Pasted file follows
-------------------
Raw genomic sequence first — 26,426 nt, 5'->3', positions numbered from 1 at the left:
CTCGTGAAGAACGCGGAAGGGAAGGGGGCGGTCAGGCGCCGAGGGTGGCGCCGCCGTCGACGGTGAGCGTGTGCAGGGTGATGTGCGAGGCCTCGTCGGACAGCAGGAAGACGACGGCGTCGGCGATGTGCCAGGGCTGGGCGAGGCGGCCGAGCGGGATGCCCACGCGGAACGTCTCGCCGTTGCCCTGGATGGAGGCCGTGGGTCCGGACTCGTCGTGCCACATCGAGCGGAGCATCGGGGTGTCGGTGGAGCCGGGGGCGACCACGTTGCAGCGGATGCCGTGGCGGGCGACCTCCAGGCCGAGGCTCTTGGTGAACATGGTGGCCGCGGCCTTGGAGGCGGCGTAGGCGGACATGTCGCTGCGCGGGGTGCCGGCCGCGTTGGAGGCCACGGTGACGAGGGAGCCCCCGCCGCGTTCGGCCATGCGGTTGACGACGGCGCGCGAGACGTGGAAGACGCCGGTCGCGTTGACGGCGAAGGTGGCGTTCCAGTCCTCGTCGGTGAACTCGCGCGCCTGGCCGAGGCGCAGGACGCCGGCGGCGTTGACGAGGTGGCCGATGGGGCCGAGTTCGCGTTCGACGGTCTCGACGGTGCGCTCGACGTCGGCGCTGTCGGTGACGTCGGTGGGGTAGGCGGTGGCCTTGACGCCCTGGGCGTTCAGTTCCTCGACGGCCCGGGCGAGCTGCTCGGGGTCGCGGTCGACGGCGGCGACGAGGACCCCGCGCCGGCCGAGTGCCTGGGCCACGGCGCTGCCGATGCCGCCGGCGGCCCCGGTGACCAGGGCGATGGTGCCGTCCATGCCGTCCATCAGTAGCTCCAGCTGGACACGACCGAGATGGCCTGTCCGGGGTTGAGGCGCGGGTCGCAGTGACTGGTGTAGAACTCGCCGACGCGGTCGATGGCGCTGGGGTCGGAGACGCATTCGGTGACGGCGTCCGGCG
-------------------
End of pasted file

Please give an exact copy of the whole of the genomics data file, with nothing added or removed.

Raw genomic sequence first — 26,426 nt, 5'->3', positions numbered from 1 at the left:
CTCGTGAAGAACGCGGAAGGGAAGGGGGCGGTCAGGCGCCGAGGGTGGCGCCGCCGTCGACGGTGAGCGTGTGCAGGGTGATGTGCGAGGCCTCGTCGGACAGCAGGAAGACGACGGCGTCGGCGATGTGCCAGGGCTGGGCGAGGCGGCCGAGCGGGATGCCCACGCGGAACGTCTCGCCGTTGCCCTGGATGGAGGCCGTGGGTCCGGACTCGTCGTGCCACATCGAGCGGAGCATCGGGGTGTCGGTGGAGCCGGGGGCGACCACGTTGCAGCGGATGCCGTGGCGGGCGACCTCCAGGCCGAGGCTCTTGGTGAACATGGTGGCCGCGGCCTTGGAGGCGGCGTAGGCGGACATGTCGCTGCGCGGGGTGCCGGCCGCGTTGGAGGCCACGGTGACGAGGGAGCCCCCGCCGCGTTCGGCCATGCGGTTGACGACGGCGCGCGAGACGTGGAAGACGCCGGTCGCGTTGACGGCGAAGGTGGCGTTCCAGTCCTCGTCGGTGAACTCGCGCGCCTGGCCGAGGCGCAGGACGCCGGCGGCGTTGACGAGGTGGCCGATGGGGCCGAGTTCGCGTTCGACGGTCTCGACGGTGCGCTCGACGTCGGCGCTGTCGGTGACGTCGGTGGGGTAGGCGGTGGCCTTGACGCCCTGGGCGTTCAGTTCCTCGACGGCCCGGGCGAGCTGCTCGGGGTCGCGGTCGACGGCGGCGACGAGGACCCCGCGCCGGCCGAGTGCCTGGGCCACGGCGCTGCCGATGCCGCCGGCGGCCCCGGTGACCAGGGCGATGGTGCCGTCCATGCCGTCCATCAGTAGCTCCAGCTGGACACGACCGAGATGGCCTGTCCGGGGTTGAGGCGCGGGTCGCAGTGACTGGTGTAGAACTCGCCGACGCGGTCGATGGCGCTGGGGTCGGAGACGCATTCGGTGACGGCGTCCGGCG